A Grief Observed | Book Review Jan 15, 2017

A Grief Observed Book Review - Book Cover
A Grief Observed; C.S. Lewis; 2015 (1961); HarperOne; 76

Growing up, I often came across many quotes from the name C.S. Lewis. They were all brilliant and always had the ability to challenge my thinking in ways I could not imagine. I was stunned by the amount of intellect in his words. His quotes felt like beautiful creative concepts filled with simple common sense.

The late C.S. Lewis certainly needs no introduction. People in this generation, and even more in generations past have most likely been exposed to this iconic name. Whether directly through any of his over 30 published works or indirectly through famous quotes or major motion pictures from the Chronicles of Narnia series, hundreds upon hundreds of millions of people have experienced some of the greatest words of wisdom from one of the greatest intellectual and influential writers of the 20th century. Just as his writings and words of wisdom continue to fascinate the world many years after his death, the journey of his life is just as fascinating in itself.

Lewis was nearly 10 years old when his mother passed away. 3 years later, an adolescent Lewis abandons his Christian faith. At 18 years of age, he received a scholarship to University College, Oxford. One year later, he enlists in the British Army during World War I. The following year, Lewis was wounded in the Battle of Arras and was eventually discharged from the army. Nearly 15 years since Lewis abandoned his Christian faith was when he met a friend by the name of J.R.R. Tolkien who became a major influence to Lewis converting back to Christianity. At the age of 30, Lewis' father passed away. It was also when Lewis abandoned atheism. At the age of 32, Lewis eventually converted back to Christianity which led to an explosion of writings that spawned throughout the remainder of his life.

I am not sure why I am starting with A Grief Observed as the first ever book to have read from Lewis' expansive catalogue. With its releaseone year after Lewis lost his wife, in 76 pages he shares his pain, anger, remorse, reflection, and a whole series of other emotions that is involved from losing his wife named simply as "H" which was short for her rarely used first name Helen. I am reading the most recent edition with the most recent cover art which came out in 2015. The cover to me is by far the best cover from all the editions. It has a beautiful combination of orange, white, and blue colours with a script font for its title. The background has leaves falling from an empty tree which is a perfect symbol to its title.

When taking the effort to look up the chronological timeline of when A Grief Observed was published, I was stunned by the significance of the timing given the backstory. In 1956, Lewis married Joy Davidman Gresham who was currently battling bone cancer. With the cancer being in remission, their marriage was extended for almost 4 years until she finally passed away. Nearly one year after her death, Lewis was diagnosed with kidney inflammation, and it was one month following that he published A Grief Observed. This ended up being Lewis' second last book before he passed away.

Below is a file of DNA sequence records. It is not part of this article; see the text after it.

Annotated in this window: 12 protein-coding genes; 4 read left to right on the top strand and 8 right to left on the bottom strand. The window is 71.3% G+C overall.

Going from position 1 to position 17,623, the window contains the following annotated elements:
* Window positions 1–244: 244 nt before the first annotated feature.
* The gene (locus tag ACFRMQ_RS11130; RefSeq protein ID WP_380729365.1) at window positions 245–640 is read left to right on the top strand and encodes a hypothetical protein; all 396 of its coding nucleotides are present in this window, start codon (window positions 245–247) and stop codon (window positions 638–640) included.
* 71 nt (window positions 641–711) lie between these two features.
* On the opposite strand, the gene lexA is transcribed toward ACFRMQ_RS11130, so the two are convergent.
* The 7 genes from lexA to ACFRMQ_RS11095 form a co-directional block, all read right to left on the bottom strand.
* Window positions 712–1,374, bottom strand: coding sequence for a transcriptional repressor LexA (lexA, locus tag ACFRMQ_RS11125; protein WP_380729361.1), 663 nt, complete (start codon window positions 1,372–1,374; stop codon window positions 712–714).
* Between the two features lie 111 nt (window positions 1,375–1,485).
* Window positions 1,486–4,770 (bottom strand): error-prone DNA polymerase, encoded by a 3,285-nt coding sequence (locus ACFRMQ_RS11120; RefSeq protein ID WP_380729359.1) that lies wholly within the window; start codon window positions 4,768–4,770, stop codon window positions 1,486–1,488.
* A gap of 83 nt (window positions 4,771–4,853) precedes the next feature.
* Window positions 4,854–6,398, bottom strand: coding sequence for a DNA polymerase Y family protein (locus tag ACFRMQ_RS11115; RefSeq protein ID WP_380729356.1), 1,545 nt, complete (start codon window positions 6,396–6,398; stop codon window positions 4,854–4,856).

A Grief Observed is Lewis' open and honest understanding of life, death, love, and faith while trying to make sense of it all in the midst of tragedy and pain felt through the death of his wife. His vulnerable transparency is what shines in this book. Lewis does not shy away from his brokenness and frustration while challenging his own presuppositions. While I have never experienced loss the way Lewis has, his insights allowed me to resonate with Lewis. His blunt honesty of being able to share his own observations helps readers relate to the complexities of God, death, love, grief, and sorrow that are often void of comprehension.

"You never know how much you really believe anything until its truth of falsehood becomes a matter of life and death to you. It is easy to say you believe a rope to be strong and sound as long as you are merely using it to cord a box. But suppose you had to hang by that rope over a precipice. Wouldn't you then first discover how much you really trusted it?" - page 22/23

"Sometimes it is hard not to say "God forgive God." Sometimes, it is hard to say so much. But if our faith is true, He didn't. He crucified Him." - page 28

"God has not been trying an experiment on my faith or love in order to find out their quality. He knew it already. It was I who didn't. In this trial He makes us occupy the dock, the witness box, and the bench all at once. He always knew that my temple was a house of cards. His only way of making me realize the fact was to knock it down." - page 52

"When I lay these questions before God I get no answer. But a rather special sort of 'No answer.' It is not the locked door. It is more like a silent, certainly not uncompassionate, gaze. As though He shook His head not in refusal but waiving the question. Like, 'Peace, child; you don't understand.'" - page 69

For the two hours taken to read Lewis' words, it felt like I was in the same room with him as I listened to him explain the philosophical challenges he faces. There is nothing I can offer nor respond to when reading a book like this. If anything, the reader turns into a listening friend, with nothing to offer Lewis except their presence, attention, and to see and understand perspectives never shared before. Perhaps some readers are already dealing with similar grief and are comforted from being able to listen and relate to Lewis' observations.

Aside from the comfort of relating to Lewis, the most help he provides through the misery and pain of his words is how God and love is understood more accurately when dealing with the inescapable process of grief. This is the hope readers can walk away with.

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